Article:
I find myself asking these questions a lot these days. Whenever I see a mom with a young child with leukemia. After I chat with patients whose primary residences are out of state and they are taking up temporary residence in So. Cal. while undergoing treatment at CoH. When I make contact with someone who has undergone more than one bone marrow or stem cell transplant. When I talk with someone whose disease has come back after being in remission.

I ask myself these questions every time I think of my friend Wayne, a 65-year-old college math professor, who biked daily from Altadena to LA. After a freak cycling accident in February, he is a quadriplegic. This formerly physical and mental athlete is just now beginning to regain feeling and movement in the tips of his fingers. When I spoke with him two weeks ago, he, like Christopher Reeve, was quick to point out, "I'm still Wayne."

There's no doubt that Wayne epitomizes strength and courage. Could I be as courageous under the same circumstances?

Wayne’s life changed dramatically from one moment to the next with no time to mentally or physically prepare. Mine, on the other hand, has been a gradual adjustment. When my ocular surgeon told me that the tumor on my eye was mantle cell lymphoma, he added that I would most likely be treated with radiation therapy. I thought, "I can deal with radiation, but I don't think I can handle chemo." The next thing I knew, my hematologist told me that I would be undergoing chemo and I thought, "Once every three weeks. That's not so bad. I can handle that." In the end, doctors told me, "You must undergo a high-dosage treatment as an in-patient and you will have a stem cell transplant when it's all over."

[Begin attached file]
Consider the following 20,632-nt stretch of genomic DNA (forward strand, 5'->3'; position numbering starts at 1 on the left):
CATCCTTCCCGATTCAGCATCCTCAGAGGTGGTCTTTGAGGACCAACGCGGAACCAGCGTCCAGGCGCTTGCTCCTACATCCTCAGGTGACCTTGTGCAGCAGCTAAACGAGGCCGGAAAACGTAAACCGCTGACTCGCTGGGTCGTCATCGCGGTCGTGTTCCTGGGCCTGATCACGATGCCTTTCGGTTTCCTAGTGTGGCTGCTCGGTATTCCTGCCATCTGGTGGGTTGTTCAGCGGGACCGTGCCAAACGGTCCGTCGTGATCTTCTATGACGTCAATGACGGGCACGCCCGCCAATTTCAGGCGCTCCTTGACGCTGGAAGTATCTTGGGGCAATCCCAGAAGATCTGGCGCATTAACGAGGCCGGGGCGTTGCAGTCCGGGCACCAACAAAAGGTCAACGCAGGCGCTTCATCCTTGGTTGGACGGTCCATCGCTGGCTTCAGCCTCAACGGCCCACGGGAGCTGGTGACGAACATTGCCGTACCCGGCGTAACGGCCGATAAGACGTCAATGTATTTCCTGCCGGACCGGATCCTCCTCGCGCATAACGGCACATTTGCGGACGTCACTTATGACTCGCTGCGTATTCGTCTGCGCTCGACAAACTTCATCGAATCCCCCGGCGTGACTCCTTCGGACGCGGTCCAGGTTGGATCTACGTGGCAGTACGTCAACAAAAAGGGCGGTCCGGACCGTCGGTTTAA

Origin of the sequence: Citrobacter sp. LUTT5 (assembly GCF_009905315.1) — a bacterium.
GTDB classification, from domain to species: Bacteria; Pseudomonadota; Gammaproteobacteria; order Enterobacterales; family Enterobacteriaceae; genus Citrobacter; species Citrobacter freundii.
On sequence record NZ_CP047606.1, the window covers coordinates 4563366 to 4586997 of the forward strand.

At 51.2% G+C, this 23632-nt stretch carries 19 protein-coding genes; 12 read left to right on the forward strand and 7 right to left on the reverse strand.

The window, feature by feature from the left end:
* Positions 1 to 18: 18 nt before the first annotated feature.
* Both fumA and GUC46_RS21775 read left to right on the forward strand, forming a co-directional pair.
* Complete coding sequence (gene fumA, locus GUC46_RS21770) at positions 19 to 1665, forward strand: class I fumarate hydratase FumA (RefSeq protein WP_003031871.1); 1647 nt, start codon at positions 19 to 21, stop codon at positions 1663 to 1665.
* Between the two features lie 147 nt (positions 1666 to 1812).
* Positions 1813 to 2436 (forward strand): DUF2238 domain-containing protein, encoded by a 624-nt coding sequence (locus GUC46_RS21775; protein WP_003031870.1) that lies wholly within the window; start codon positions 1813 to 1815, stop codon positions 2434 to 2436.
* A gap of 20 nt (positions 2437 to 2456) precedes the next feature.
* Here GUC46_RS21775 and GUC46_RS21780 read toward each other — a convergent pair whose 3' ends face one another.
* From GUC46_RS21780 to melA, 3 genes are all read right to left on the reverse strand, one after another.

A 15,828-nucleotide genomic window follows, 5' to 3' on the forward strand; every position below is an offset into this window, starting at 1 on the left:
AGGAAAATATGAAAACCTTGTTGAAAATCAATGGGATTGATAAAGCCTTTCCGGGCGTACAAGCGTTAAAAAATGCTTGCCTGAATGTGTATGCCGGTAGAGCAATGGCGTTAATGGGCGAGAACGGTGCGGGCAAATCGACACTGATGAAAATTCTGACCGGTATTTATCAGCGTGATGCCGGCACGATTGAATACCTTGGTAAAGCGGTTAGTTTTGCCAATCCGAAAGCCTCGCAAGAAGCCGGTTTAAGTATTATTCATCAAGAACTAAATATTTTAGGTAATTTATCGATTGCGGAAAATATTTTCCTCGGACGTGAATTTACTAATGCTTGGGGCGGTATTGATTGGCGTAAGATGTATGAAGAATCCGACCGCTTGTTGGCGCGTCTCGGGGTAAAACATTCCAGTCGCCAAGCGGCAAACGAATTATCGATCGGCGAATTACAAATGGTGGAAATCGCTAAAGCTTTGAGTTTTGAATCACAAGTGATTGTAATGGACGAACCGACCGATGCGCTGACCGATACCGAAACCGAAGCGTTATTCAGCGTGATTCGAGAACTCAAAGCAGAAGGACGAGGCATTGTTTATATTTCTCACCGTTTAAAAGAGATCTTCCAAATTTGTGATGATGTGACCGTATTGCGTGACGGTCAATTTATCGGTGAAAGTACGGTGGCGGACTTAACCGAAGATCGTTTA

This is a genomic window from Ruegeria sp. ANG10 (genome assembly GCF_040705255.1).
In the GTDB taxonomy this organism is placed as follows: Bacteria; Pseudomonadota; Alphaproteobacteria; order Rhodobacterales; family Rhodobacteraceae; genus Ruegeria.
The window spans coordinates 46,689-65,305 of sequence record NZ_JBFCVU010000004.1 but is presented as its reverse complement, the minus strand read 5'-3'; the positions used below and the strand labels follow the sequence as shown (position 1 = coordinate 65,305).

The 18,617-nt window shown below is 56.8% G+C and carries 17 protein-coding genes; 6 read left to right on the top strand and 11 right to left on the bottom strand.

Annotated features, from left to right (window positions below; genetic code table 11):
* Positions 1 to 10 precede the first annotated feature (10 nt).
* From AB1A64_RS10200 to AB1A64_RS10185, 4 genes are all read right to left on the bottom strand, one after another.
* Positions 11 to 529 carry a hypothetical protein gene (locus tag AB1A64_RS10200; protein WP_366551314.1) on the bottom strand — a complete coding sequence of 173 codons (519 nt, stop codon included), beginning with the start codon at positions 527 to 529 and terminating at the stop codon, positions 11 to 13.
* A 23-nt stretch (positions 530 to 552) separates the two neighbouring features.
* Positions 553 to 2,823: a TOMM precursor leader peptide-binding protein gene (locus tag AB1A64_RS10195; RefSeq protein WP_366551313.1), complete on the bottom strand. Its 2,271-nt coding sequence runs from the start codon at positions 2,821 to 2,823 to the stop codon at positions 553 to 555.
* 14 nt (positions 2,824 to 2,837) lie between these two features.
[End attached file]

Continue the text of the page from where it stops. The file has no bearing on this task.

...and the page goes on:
By the time I heard these words, I was ready to digest them. If I had heard them right after the initial diagnosis, I doubt that I would have been able to "consciously tap into reserves of strength" as quickly.

When we were going through our turbulent years with Cindy, I was active on a listserve for parents whose children attended the same group of "emotional growth" boarding schools. Parents sometimes posted chilling stories about children who ran away from the programs, which were typically located in rural or mountainous areas. At the time, I thought, "I don't think I have the strength to handle it if Cindy ran away." Two years later, she did just that from a program in Utah. And, of course, I did handle it; I had no choice. It was an excruciatingly difficult time, but we all got through that and other crises, thanks in no small part to others who had been on or were traveling similar journeys.